Stopping by Sharm El-Sheikh’s Old Market, the once crowded bazaars and shops seemed empty; however, the market’s salespeople stressed they will never shut down and will continue their wait.
Workers at one bazaar in the market explained that the reduction in tourism traffic did not begin after the plane crash; it began on 30 June. “The plane crash only proved to everyone that there is no tourism, but it was already suffering,” they said.
The salespeople said they cannot pay the full rent, so they have been forced to pay between 40% and 70% of the rent to the owners.
Asked whether they are able to cover their costs, the bazaar workers said it varies from month to month. “Our revenues have fallen by 99% in two years,” one worker said.
Most of the shops close by day and open by night when potential tourists usually come, they said, “but no one can fully close his shop”.
According to them, Russians who were coming to Sharm El-Sheikh were middle-income. “They don’t spend much money, but their numbers were huge so they were stimulating tourism,” they said.
The next bazaar was in a better condition. There were Tunisian tourists who said they were never afraid to come to Sharm El-Sheikh. “We understand; we faced similar conditions during the Arab Spring in 2011,” a Tunisian said.
The rent costs of shops and bazaars in the Old Market range between EGP 16,000 and EGP 40,000 per month, and they pay a percentage in line with the percentage of tourism rates in Sharm.
According to a worker, the tourism flow under the rule of Islamist former president Mohamed Morsi was better.
“Some people here can’t even earn their living costs,” salespeople at a third bazaar said. “Before the plane incident, we at least had money to buy our needs, now we don’t.”
Shop renters in the Old Market pay between EGP 400,000 and EGP 600,000 to insurance companies. “If there are damages in the shop, they use this money to fix it and if there is more money, we can take or we can’t, it depends,” they said.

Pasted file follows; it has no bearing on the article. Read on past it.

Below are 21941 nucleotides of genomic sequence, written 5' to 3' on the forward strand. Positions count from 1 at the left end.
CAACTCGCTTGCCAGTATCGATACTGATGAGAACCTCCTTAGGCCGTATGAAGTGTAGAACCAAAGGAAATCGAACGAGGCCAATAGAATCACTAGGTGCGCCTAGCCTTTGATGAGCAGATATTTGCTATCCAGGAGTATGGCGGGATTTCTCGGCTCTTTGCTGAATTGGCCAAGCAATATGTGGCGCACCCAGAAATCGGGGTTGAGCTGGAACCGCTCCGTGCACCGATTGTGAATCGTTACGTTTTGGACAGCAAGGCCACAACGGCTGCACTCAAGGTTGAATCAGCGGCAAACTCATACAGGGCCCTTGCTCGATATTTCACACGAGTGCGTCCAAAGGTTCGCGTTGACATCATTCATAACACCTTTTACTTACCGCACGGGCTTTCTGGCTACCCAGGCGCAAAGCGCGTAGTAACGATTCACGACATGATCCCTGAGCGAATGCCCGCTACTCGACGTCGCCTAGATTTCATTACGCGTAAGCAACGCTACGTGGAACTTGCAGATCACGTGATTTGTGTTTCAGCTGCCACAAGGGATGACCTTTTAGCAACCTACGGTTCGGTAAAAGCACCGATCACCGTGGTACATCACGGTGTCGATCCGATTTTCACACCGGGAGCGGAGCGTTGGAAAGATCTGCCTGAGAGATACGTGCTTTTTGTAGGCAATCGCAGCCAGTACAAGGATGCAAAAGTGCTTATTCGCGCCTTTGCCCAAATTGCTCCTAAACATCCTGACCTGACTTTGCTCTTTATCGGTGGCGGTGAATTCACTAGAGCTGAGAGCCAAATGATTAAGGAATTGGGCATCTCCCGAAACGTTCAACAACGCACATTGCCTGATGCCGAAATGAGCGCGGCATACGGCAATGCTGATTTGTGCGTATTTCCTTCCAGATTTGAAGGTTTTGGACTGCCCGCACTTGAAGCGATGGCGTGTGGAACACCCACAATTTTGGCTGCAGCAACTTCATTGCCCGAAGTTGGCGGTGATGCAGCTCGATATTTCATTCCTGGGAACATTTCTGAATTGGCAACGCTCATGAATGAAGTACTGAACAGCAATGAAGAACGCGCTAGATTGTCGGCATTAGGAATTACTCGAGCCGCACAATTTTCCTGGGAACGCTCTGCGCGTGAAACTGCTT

Mahmoud, a salesman in a small dessert shop in the Old Market, said he was hoping to increase his sales during the winter, which is the high season for tourism in Sharm El-Sheikh. “But now it feels like a desert,” he said.
According to him, tourism rates were better before the 30 June 2013 protests because there were Turkish tourists, “as Turkey was supporting Morsi”.
Blaming the media coverage, Mahmoud said he was shocked when he saw some reports on TV channels portraying that the tourism rates in the city as having surpassed 75%, “while we are sitting here waiting for anyone to pass by. I felt they were talking about another city,” he said.
“Before the plane crash, tourism rates didn’t even reach 60%,” Mahmoud added.
Shops and bazaars in the Old Market are estimated to be around 1,500 shops.
Another 25-year-old salesman, who left Cairo seeking better conditions in Sharm, said that the number of closed shops increases at a constant rate every year. “Shops started to close after the revolution, until they currently reached a high rate [of closure],” Kareem said.
“After 2011, the curve is only going down,” Kareem stated.
On why he continues to work in the market despite the slump, Kareem said: “I thought it was better than Cairo.”